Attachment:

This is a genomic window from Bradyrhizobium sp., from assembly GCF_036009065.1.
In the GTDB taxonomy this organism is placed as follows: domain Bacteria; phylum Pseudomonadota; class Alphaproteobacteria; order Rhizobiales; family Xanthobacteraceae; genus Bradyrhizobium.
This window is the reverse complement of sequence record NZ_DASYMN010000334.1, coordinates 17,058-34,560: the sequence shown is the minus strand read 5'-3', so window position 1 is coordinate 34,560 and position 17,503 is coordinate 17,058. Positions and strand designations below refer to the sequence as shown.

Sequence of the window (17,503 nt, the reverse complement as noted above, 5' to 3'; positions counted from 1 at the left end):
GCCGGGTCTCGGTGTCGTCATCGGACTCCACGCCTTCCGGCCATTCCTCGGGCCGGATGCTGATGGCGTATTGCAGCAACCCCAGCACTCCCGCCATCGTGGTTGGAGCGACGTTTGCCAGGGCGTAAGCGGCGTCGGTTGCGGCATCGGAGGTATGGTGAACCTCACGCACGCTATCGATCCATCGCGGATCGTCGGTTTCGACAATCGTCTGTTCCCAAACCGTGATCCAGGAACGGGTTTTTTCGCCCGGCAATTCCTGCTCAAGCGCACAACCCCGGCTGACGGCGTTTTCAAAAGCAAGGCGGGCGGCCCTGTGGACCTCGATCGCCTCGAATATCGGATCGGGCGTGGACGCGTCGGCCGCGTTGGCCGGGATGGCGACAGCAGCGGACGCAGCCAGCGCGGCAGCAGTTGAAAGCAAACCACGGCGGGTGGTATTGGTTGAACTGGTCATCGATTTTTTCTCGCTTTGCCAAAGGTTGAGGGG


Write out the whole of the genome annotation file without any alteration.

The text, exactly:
This is a genomic window from Bradyrhizobium sp., from assembly GCF_036009065.1.
In the GTDB taxonomy this organism is placed as follows: domain Bacteria; phylum Pseudomonadota; class Alphaproteobacteria; order Rhizobiales; family Xanthobacteraceae; genus Bradyrhizobium.
This window is the reverse complement of sequence record NZ_DASYMN010000334.1, coordinates 17,058-34,560: the sequence shown is the minus strand read 5'-3', so window position 1 is coordinate 34,560 and position 17,503 is coordinate 17,058. Positions and strand designations below refer to the sequence as shown.

Sequence of the window (17,503 nt, the reverse complement as noted above, 5' to 3'; positions counted from 1 at the left end):
GCCGGGTCTCGGTGTCGTCATCGGACTCCACGCCTTCCGGCCATTCCTCGGGCCGGATGCTGATGGCGTATTGCAGCAACCCCAGCACTCCCGCCATCGTGGTTGGAGCGACGTTTGCCAGGGCGTAAGCGGCGTCGGTTGCGGCATCGGAGGTATGGTGAACCTCACGCACGCTATCGATCCATCGCGGATCGTCGGTTTCGACAATCGTCTGTTCCCAAACCGTGATCCAGGAACGGGTTTTTTCGCCCGGCAATTCCTGCTCAAGCGCACAACCCCGGCTGACGGCGTTTTCAAAAGCAAGGCGGGCGGCCCTGTGGACCTCGATCGCCTCGAATATCGGATCGGGCGTGGACGCGTCGGCCGCGTTGGCCGGGATGGCGACAGCAGCGGACGCAGCCAGCGCGGCAGCAGTTGAAAGCAAACCACGGCGGGTGGTATTGGTTGAACTGGTCATCGATTTTTTCTCGCTTTGCCAAAGGTTGAGGGG